The crazy thing about the current situation is that the rules regarding third cars are not public and the people who know the answers are bound not to reveal the details by strict confidentiality agreements, so no-one outside the signatories know how they work and anyone revealing the details (including Ecclestone and the FIA) can get into trouble by doing so. In the modern day and age it is astonishing that a sport can have secret rules and one wonders how the International Olympic Committee and other international bodies that recognise the FIA agreed to allow the federation to be a member  of their organisations when such things are still the case. One can understand the desire of some to keep the money out of the public domain, although if everyone is paying their taxes there really is no reason to hide this stuff and indeed prize money can be used as a promotional tool, as often happens in US racing.

In the meantime, the best that we can do is to guess the method by which the teams are chosen (with a little guidance perhaps) but without being able to read the full texts of the most recent agreements. It is believed that there is some kind of a ballot included in the rules, but there are no details of how this can and would be done. It is entirely possible that there are actually no rules regarding that. Whatever the case, these things cannot be changed without unanimous agreement. As I understand it, the third car rule is far less simple than some imagine. Teams cannot just turn up and run extra cars at all the races. In order to be fair (in a fashion) the teams should be given the same opportunities to run third cars because there will always be a strategic element in any additional car running. This means that the choice of these third cars has to be random. As we understand it, each ballot will exclude the team that ran a third car in the last race.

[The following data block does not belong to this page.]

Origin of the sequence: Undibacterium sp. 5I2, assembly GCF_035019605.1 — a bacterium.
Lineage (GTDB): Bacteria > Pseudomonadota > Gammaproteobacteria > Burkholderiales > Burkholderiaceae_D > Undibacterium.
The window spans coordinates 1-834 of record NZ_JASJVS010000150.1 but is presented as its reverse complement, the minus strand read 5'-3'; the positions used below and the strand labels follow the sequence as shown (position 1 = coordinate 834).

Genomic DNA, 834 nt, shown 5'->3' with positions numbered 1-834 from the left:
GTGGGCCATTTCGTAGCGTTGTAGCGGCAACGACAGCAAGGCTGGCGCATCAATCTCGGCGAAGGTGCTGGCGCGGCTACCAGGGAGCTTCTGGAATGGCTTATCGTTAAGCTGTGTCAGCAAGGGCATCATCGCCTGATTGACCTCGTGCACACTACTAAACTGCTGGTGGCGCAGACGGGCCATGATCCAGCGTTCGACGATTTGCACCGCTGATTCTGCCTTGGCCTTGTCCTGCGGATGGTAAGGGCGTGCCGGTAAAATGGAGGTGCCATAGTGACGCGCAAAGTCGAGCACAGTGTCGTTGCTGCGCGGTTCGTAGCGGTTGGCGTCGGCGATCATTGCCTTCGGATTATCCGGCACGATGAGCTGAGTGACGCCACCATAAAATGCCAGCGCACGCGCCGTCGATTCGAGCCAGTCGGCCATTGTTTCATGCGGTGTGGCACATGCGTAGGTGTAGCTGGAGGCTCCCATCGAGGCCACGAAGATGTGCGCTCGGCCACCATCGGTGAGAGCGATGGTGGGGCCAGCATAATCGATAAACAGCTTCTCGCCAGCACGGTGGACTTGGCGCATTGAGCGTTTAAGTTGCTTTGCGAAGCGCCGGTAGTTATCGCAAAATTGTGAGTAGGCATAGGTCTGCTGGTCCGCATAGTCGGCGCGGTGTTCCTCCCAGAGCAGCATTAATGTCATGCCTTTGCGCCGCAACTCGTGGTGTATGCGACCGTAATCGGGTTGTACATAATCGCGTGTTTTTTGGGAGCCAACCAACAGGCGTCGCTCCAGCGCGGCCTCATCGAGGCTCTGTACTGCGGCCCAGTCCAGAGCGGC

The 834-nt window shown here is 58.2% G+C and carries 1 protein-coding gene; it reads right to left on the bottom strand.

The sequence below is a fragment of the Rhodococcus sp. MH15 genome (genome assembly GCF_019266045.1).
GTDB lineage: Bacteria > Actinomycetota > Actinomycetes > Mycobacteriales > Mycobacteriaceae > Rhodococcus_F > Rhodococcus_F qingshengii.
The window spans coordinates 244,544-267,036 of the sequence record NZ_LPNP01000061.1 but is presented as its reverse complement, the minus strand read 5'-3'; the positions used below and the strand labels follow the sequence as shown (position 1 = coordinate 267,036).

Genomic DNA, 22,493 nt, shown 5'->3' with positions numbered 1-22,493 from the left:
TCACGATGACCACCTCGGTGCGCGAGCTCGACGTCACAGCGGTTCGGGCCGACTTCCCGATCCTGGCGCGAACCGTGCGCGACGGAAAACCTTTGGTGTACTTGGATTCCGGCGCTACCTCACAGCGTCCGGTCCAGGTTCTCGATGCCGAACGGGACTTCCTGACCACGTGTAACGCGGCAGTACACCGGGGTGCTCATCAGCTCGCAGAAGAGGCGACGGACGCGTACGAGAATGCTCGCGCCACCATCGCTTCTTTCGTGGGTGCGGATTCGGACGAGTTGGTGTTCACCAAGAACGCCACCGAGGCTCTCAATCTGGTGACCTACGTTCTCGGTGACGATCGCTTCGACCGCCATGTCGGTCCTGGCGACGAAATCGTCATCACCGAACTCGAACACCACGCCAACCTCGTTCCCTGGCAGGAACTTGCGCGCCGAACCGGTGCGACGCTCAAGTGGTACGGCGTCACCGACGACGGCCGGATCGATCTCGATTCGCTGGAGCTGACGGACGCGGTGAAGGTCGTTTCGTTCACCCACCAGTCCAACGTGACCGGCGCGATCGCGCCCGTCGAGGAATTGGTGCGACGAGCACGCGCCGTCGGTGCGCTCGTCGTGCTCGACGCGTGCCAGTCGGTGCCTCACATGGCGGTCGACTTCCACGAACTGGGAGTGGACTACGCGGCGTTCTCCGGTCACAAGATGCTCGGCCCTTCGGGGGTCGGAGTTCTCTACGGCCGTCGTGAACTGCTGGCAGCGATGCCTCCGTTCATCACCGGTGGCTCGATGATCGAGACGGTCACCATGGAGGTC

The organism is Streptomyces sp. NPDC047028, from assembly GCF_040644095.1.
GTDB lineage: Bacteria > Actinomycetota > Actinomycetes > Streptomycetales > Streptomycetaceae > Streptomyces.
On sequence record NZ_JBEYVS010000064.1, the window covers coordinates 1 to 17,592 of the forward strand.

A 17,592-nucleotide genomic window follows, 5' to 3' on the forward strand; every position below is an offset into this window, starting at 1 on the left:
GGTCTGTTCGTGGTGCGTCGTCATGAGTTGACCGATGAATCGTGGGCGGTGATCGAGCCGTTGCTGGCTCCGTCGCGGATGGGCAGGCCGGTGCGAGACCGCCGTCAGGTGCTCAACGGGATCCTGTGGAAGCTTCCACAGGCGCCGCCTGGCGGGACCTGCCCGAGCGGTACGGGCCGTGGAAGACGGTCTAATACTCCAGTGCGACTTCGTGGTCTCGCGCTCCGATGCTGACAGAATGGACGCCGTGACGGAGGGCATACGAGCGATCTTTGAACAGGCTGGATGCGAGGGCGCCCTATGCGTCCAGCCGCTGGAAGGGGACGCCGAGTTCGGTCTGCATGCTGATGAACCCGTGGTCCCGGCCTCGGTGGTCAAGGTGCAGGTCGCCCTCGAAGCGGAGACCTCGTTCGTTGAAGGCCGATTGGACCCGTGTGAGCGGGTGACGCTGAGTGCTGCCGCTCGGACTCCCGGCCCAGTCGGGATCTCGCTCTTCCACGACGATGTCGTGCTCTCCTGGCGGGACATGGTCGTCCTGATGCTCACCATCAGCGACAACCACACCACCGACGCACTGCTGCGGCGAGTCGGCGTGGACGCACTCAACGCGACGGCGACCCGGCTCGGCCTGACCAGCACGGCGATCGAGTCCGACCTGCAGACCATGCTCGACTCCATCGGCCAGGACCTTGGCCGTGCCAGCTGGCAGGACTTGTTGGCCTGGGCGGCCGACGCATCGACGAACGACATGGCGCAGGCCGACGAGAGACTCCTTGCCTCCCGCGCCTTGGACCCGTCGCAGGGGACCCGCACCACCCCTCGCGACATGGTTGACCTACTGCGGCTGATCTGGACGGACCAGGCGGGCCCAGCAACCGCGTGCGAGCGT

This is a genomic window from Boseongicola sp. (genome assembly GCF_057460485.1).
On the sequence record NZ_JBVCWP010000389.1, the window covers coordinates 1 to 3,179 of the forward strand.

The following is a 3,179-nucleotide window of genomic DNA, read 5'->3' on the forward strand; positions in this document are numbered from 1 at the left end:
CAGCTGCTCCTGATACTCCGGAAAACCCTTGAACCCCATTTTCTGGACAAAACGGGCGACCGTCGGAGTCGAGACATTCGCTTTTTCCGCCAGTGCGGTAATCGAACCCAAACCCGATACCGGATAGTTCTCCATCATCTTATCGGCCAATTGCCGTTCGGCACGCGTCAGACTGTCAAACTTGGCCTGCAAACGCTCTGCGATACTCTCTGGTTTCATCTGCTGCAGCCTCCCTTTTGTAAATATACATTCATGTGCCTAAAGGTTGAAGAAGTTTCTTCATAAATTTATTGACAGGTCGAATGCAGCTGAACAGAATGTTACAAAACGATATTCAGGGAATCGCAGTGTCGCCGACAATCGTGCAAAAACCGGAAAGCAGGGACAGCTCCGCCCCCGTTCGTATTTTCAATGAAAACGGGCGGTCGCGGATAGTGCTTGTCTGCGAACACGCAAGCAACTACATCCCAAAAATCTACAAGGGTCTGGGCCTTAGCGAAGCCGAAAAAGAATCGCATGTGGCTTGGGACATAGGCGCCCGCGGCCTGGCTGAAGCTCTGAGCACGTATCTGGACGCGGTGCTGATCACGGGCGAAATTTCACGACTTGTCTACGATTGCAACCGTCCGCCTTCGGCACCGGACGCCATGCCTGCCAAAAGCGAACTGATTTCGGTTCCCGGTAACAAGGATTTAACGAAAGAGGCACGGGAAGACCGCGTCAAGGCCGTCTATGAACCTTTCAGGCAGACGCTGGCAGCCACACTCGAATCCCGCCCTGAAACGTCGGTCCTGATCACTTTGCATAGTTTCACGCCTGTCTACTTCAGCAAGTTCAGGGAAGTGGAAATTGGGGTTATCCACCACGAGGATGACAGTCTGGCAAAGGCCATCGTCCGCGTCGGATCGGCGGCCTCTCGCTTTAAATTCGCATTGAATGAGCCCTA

We do not know whether or not the third cars have to be run in the same livery as the two normal entries, or whether the space can be sold to different sponsors. That might help teams pay for these otherwise useless cars, but there may be rules that stop this happening, although there is nothing in the public domain that suggests that this is the case.  The Sporting Regulations state that “both cars entered by a competitor must be presented in substantially the same livery at each event”, which does not really help as “both” does not take into account a third car.

The real question is not who turns up in Austin but rather whether there are sufficient cars for next season, or whether teams will be required to run third cars to make up the numbers. This is a disastrous situation for all concerned because it is clear that third cars do not score points (and therefore  do not create prize money) but they do deprive others of income because their results are declared void and the others who finish behind them in a race do not move up the order. If, for example, a dominant team is running a third car, the team can score 43 points (for first and second) but the best a rival team can hope for is 22 points because third place will also likely go to the third car of the fastest team, leaving only fourth and fifth places (12 and 10 points) available. If the third car was not there, the second best team can score 27 points. Thus the midfield teams will be forced back in the F1 pecking order and will become less able to make money.